Another Challenge to the World Heritage Listed Royal Exhibition Building

In another challenge to the  integrity of the World and National Heritage Listed Royal Exhibition Building (REB) site, a proposal is with Yarra City Council to redevelop 1-9 Gertrude Street Fitzroy, near the corner of Gertrude and Nicholson Streets. Taken as a whole, the importance of this site, incorporating the REB, the Carlton Gardens and their surrounds, cannot be overstated. In the words of the eminent UK historian Professor David Cannadine ‘The expositional ensemble . . . is a unique, magnificent and outstanding survivor from this great age of great exhibitions. There is nothing like it anywhere else in the world today’. [1] This significance was recognised in its nomination as a World Heritage site.

Once an impressive row of mid-19th century three storey terraces known as Granite Terrace, 1-9 Gertrude Street is currently occupied by a  two-story chocolate brick 1974 office and warehouse which, at best, could be described as functional. Redevelopment of site therefore could be positive, but the building proposed has some major drawbacks. 

More is Less

As is often the case in redevelopments, the design for the site involves a significantly larger building than the one it replaces. What is being proposed is a five storey mixed use – shops, art gallery and one residence – building. The brick structure is monolithic bordering on brutalist and at odds with largely intact Victorian buildings beside and opposite it.


Accentuating its imposing bulk is the lack of offset on the Gertrude Street frontage. As the impression supplied with the planning application shows, it is literally in your face.

Some other problems

Assessing the impact of the proposed building needs to also consider its effect on the surrounding area. Recognising that the importance of a historical building is also influenced by its physical surrounds, the area adjacent to the REB and Carlton Gardens has been designated a World Heritage Environs Area. This area includes the significantly intact 19th century Nicholson Street streetscape opposite the Carlton Gardens, and the cable tram engine house on south west corner of Gertrude and Nicholson Streets. As the Yarra City Council’s Heritage Advisor stated,  ‘the east side of Nicholson Street … is a highly intact Victorian and Edwardian streetscape … free from visual intrusion caused by non-original elements … It is one of the epicentres of architectural heritage significance in Fitzroy’. Importantly, the Advisor emphasised that there is currently nothing that extends above the current Victorian skyline.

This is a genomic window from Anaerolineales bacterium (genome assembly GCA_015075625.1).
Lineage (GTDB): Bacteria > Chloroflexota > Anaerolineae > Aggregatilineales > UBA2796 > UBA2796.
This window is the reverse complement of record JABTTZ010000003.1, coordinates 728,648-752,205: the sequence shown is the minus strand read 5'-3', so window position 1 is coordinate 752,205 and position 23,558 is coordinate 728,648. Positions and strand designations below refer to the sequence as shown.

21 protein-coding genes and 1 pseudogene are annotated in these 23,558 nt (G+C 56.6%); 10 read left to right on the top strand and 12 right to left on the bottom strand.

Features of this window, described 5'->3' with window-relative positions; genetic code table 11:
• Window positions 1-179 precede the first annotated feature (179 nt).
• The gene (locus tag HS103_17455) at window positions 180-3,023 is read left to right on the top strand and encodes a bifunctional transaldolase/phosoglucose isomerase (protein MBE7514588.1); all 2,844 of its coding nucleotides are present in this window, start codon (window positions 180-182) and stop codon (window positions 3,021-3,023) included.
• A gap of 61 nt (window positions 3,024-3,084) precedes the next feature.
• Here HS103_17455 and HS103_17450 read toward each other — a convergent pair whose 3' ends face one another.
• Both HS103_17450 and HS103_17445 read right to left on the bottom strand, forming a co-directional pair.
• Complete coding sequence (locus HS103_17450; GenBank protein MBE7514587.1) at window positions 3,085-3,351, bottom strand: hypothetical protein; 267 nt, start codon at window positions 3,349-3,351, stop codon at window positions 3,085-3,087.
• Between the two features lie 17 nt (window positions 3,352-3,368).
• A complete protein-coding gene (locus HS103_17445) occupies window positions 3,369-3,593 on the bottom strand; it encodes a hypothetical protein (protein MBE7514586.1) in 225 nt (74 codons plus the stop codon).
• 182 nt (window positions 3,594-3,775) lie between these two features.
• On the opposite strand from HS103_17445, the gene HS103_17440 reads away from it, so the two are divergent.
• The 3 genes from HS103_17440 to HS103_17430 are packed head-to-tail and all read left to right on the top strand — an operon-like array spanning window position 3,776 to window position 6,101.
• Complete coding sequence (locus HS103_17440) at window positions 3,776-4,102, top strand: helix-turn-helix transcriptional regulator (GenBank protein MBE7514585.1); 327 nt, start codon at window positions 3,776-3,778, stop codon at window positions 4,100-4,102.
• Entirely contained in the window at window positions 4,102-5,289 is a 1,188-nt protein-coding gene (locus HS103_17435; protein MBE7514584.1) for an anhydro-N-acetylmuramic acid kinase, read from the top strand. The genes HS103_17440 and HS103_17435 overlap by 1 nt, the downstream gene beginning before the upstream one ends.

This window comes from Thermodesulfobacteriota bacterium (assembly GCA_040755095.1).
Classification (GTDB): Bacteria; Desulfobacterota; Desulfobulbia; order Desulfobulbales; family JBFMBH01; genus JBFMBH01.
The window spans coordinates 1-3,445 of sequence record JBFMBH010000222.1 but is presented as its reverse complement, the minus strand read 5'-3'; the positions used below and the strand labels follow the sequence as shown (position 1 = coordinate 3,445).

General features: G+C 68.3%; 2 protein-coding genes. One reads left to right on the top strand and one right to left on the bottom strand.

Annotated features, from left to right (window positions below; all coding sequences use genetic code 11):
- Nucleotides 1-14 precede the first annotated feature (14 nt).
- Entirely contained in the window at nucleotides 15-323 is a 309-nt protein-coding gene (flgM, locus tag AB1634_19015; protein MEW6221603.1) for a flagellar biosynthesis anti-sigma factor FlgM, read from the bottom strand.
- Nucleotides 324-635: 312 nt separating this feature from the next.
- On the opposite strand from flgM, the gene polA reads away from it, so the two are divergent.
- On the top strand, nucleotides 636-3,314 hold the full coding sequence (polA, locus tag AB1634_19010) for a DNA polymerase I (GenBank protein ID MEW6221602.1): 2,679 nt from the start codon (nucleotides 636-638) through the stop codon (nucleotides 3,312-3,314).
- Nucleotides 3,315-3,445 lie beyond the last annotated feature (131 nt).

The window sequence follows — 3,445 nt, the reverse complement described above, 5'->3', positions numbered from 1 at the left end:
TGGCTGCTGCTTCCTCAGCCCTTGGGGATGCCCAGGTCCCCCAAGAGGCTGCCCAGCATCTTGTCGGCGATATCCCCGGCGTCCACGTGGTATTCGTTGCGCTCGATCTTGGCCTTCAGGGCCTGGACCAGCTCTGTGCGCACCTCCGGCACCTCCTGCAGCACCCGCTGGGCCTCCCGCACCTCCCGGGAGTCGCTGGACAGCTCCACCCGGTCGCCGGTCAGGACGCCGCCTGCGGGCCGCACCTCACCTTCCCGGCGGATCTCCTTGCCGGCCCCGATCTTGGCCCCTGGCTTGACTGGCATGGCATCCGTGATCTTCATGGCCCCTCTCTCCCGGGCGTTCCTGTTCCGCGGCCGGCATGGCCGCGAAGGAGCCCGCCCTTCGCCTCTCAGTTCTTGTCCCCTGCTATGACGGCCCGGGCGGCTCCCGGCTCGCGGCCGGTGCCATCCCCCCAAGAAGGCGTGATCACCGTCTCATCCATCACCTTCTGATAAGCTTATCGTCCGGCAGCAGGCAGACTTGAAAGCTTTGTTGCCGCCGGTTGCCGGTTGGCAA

The proposed building will change that significantly. At a height of 22.5 metres it will be substantially higher than any buildings in the immediate area other than St. Vincent’s hospital and one other narrow structure. Only by reducing it to three stories could the proposed building be prevented from looming above the Royal Terraces fronting Nicholson Street. Further, in its current form, the building would dominate protected views towards the REB along Gertrude Street and Marion Lane.

The proposed five-storey building would also protrude into views from the REB’s 360-degree Dome Promenade, which was renovated so visitors could experience an unparalleled view of streetscapes not unlike those seen by visitors to the 1880 and 1888 Exhibitions. If the proposed new building goes ahead, the view toward Fitzroy, now intact, would be spoiled.

In short, it is very hard to consider the proposed development of the 1-9 Gertrude Street sight as being sympathetic to its immediate surrounds or the historic buildings nearby.

Where are we at?

The proposal went to Yarra Council, which refused a permit. The developer has gone to VCAT. Heritage Planner Ian Wight of the RHSV Heritage Committee will represent the RHSV at VCAT.

[1] Ibid., p. 2 and Appendix 1: Statements by International Experts.